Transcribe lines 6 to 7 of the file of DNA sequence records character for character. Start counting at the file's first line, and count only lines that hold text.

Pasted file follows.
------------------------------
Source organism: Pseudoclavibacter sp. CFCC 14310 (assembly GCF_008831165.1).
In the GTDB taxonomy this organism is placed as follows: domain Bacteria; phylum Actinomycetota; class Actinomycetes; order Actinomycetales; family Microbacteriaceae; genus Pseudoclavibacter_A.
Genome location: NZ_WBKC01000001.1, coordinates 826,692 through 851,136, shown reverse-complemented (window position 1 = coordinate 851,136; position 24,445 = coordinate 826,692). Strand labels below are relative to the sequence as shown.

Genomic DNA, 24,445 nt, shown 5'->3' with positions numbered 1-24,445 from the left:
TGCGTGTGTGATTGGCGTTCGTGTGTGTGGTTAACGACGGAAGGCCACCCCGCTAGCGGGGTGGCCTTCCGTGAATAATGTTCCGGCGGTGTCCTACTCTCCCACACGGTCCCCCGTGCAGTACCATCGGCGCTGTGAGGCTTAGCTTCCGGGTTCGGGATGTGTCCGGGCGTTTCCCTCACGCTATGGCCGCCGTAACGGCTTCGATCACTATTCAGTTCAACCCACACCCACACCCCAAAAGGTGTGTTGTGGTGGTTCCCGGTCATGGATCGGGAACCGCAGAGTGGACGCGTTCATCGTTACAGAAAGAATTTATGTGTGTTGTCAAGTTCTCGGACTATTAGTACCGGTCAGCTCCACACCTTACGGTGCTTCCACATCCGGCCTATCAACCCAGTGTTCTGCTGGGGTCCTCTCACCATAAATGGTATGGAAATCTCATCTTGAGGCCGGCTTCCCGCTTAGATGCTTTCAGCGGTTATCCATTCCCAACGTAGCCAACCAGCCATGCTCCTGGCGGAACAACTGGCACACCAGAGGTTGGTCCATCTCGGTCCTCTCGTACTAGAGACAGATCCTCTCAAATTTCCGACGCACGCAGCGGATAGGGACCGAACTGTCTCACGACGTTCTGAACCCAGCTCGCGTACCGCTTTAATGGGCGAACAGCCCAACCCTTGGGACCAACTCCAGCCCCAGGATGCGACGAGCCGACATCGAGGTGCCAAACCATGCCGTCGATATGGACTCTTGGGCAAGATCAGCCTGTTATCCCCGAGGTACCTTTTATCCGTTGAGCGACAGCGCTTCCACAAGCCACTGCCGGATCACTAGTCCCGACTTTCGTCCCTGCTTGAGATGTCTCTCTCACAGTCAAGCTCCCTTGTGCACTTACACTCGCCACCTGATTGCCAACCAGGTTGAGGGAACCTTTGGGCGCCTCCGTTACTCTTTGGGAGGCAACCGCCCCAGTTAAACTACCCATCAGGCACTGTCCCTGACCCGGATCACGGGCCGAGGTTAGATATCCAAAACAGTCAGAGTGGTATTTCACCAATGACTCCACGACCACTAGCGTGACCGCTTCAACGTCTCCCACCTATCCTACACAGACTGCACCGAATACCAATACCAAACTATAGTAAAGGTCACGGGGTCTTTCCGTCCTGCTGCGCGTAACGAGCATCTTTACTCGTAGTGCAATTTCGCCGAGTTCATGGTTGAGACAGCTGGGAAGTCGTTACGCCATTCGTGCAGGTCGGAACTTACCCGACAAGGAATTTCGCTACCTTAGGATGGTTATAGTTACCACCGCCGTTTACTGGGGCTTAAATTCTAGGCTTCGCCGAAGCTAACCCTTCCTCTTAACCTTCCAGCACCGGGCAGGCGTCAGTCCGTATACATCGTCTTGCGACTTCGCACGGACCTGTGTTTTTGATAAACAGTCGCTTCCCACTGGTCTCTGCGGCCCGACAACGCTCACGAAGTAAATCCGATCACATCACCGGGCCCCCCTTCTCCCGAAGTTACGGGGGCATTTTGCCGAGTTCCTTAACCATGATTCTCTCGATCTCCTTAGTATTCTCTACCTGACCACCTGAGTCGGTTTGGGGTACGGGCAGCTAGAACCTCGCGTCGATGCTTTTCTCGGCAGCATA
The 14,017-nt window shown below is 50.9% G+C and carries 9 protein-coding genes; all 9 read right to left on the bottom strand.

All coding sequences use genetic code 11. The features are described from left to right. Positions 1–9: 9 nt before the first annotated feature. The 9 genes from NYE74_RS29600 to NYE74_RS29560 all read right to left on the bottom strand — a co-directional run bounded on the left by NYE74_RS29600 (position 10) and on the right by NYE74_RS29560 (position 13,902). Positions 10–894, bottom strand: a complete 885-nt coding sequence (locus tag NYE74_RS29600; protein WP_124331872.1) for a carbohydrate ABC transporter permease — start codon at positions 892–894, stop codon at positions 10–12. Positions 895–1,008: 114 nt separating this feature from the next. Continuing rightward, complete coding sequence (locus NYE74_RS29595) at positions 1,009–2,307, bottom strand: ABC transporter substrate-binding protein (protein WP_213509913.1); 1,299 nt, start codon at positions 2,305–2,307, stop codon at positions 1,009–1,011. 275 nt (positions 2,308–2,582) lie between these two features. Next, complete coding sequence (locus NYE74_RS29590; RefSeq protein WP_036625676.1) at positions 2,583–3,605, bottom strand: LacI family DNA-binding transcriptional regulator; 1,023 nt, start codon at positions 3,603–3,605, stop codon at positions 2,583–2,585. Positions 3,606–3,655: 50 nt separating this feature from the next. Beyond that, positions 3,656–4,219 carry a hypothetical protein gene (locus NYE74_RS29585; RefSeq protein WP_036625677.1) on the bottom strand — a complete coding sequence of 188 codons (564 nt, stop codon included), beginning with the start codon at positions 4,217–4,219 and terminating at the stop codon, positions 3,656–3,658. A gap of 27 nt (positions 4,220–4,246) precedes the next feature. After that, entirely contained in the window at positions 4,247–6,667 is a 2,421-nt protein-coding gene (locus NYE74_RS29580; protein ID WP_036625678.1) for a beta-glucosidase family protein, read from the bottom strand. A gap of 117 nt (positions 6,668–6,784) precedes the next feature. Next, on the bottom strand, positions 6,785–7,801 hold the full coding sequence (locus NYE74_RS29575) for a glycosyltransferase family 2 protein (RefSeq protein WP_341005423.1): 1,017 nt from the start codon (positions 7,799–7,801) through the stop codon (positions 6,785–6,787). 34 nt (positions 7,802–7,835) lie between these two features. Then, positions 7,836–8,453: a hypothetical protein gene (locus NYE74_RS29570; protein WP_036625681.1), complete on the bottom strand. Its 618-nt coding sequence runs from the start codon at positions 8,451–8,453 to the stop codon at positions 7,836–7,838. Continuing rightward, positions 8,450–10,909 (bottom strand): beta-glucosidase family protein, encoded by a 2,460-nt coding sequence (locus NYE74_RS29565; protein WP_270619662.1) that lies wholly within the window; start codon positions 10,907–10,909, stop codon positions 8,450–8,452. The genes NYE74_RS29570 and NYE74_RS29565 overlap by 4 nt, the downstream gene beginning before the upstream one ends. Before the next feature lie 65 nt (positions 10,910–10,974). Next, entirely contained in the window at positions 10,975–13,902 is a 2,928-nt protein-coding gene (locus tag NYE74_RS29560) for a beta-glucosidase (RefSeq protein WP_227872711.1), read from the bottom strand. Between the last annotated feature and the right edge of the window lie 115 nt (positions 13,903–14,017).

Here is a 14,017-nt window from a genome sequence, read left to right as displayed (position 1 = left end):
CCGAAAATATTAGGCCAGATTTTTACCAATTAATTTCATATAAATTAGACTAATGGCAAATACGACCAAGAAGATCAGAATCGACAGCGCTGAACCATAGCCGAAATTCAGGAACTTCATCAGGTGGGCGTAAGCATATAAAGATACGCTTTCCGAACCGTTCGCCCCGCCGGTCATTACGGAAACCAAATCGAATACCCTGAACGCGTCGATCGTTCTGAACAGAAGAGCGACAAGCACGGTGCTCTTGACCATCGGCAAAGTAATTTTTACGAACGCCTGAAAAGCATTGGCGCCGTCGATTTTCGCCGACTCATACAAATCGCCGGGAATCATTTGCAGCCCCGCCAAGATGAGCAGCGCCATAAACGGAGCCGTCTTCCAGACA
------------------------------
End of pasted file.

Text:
The 14,017-nt window shown below is 50.9% G+C and carries 9 protein-coding genes; all 9 read right to left on the bottom strand.

All coding sequences use genetic code 11. The features are described from left to right. Positions 1–9: 9 nt before the first annotated feature. The 9 genes from NYE74_RS29600 to NYE74_RS29560 all read right to left on the bottom strand — a co-directional run bounded on the left by NYE74_RS29600 (position 10) and on the right by NYE74_RS29560 (position 13,902). Positions 10–894, bottom strand: a complete 885-nt coding sequence (locus tag NYE74_RS29600; protein WP_124331872.1) for a carbohydrate ABC transporter permease — start codon at positions 892–894, stop codon at positions 10–12. Positions 895–1,008: 114 nt separating this feature from the next. Continuing rightward, complete coding sequence (locus NYE74_RS29595) at positions 1,009–2,307, bottom strand: ABC transporter substrate-binding protein (protein WP_213509913.1); 1,299 nt, start codon at positions 2,305–2,307, stop codon at positions 1,009–1,011. 275 nt (positions 2,308–2,582) lie between these two features. Next, complete coding sequence (locus NYE74_RS29590; RefSeq protein WP_036625676.1) at positions 2,583–3,605, bottom strand: LacI family DNA-binding transcriptional regulator; 1,023 nt, start codon at positions 3,603–3,605, stop codon at positions 2,583–2,585. Positions 3,606–3,655: 50 nt separating this feature from the next. Beyond that, positions 3,656–4,219 carry a hypothetical protein gene (locus NYE74_RS29585; RefSeq protein WP_036625677.1) on the bottom strand — a complete coding sequence of 188 codons (564 nt, stop codon included), beginning with the start codon at positions 4,217–4,219 and terminating at the stop codon, positions 3,656–3,658. A gap of 27 nt (positions 4,220–4,246) precedes the next feature. After that, entirely contained in the window at positions 4,247–6,667 is a 2,421-nt protein-coding gene (locus NYE74_RS29580; protein ID WP_036625678.1) for a beta-glucosidase family protein, read from the bottom strand. A gap of 117 nt (positions 6,668–6,784) precedes the next feature. Next, on the bottom strand, positions 6,785–7,801 hold the full coding sequence (locus NYE74_RS29575) for a glycosyltransferase family 2 protein (RefSeq protein WP_341005423.1): 1,017 nt from the start codon (positions 7,799–7,801) through the stop codon (positions 6,785–6,787). 34 nt (positions 7,802–7,835) lie between these two features. Then, positions 7,836–8,453: a hypothetical protein gene (locus NYE74_RS29570; protein WP_036625681.1), complete on the bottom strand. Its 618-nt coding sequence runs from the start codon at positions 8,451–8,453 to the stop codon at positions 7,836–7,838. Continuing rightward, positions 8,450–10,909 (bottom strand): beta-glucosidase family protein, encoded by a 2,460-nt coding sequence (locus NYE74_RS29565; protein WP_270619662.1) that lies wholly within the window; start codon positions 10,907–10,909, stop codon positions 8,450–8,452. The genes NYE74_RS29570 and NYE74_RS29565 overlap by 4 nt, the downstream gene beginning before the upstream one ends. Before the next feature lie 65 nt (positions 10,910–10,974). Next, entirely contained in the window at positions 10,975–13,902 is a 2,928-nt protein-coding gene (locus tag NYE74_RS29560) for a beta-glucosidase (RefSeq protein WP_227872711.1), read from the bottom strand. Between the last annotated feature and the right edge of the window lie 115 nt (positions 13,903–14,017).